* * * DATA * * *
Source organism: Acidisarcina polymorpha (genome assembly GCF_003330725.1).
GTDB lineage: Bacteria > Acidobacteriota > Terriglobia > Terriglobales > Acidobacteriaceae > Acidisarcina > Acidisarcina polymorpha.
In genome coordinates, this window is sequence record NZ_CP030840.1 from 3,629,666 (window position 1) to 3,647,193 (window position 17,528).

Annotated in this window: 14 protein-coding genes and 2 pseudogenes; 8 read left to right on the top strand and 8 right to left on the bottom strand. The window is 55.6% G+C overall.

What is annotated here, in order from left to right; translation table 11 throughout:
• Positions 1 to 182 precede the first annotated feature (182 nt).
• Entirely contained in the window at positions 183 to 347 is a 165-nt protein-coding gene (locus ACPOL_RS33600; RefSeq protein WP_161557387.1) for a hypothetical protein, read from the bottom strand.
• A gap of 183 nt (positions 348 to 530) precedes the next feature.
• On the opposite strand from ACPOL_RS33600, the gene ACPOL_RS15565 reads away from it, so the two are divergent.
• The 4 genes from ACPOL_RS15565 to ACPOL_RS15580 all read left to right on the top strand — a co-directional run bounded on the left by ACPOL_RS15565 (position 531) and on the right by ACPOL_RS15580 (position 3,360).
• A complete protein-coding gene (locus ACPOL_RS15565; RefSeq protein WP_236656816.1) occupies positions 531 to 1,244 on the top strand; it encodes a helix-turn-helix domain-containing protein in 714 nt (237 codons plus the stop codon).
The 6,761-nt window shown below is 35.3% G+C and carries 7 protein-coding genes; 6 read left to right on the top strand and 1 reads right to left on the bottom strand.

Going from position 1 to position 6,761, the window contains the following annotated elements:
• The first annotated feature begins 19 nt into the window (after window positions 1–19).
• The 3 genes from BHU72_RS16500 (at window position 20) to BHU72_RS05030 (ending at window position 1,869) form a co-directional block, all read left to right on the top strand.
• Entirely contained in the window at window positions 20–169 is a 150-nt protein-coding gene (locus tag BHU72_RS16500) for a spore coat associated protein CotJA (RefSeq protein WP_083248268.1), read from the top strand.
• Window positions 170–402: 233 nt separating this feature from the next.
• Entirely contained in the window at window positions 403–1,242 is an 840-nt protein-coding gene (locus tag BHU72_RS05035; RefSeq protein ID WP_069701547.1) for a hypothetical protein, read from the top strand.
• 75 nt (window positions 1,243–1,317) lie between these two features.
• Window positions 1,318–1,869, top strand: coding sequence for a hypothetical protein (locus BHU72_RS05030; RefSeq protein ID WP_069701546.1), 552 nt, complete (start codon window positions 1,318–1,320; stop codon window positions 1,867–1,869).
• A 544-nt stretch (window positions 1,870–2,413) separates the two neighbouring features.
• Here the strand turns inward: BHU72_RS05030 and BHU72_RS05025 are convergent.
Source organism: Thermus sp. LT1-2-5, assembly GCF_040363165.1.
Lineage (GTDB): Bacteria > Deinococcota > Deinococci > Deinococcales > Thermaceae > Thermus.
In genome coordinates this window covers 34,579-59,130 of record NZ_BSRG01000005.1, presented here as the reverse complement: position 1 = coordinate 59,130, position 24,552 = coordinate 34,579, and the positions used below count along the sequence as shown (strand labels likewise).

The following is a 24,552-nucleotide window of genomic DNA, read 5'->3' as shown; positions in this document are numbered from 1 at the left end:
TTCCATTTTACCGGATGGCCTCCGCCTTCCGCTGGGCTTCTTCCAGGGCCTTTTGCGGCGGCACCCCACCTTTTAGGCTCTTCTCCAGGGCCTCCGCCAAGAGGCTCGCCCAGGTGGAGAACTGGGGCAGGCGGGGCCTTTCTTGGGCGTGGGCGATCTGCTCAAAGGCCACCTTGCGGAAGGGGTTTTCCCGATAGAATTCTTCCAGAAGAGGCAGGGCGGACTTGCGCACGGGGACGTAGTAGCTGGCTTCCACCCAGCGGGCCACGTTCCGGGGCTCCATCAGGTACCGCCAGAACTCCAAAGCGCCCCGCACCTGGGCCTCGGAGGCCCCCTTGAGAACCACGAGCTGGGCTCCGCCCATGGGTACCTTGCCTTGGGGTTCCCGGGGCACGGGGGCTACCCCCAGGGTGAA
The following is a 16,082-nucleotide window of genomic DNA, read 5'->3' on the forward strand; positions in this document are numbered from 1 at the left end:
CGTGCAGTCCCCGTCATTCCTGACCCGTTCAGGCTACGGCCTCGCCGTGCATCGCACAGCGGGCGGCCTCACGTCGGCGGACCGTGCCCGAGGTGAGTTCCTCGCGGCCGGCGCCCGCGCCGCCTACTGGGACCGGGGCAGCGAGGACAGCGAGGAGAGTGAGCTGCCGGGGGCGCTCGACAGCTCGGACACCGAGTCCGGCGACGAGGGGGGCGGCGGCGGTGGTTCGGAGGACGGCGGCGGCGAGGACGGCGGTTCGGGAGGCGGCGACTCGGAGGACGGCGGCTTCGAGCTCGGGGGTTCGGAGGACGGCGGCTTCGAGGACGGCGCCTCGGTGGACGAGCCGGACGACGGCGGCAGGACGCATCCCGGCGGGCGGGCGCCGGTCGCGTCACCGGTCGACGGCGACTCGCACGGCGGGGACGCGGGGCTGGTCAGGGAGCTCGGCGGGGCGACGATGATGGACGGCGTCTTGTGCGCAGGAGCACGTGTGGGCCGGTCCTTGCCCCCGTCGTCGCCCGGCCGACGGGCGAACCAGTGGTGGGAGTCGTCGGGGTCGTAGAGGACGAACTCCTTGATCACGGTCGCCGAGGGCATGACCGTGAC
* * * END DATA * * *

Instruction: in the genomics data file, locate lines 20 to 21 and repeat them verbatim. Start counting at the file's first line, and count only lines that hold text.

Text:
• Window positions 1,318–1,869, top strand: coding sequence for a hypothetical protein (locus BHU72_RS05030; RefSeq protein ID WP_069701546.1), 552 nt, complete (start codon window positions 1,318–1,320; stop codon window positions 1,867–1,869).
• A 544-nt stretch (window positions 1,870–2,413) separates the two neighbouring features.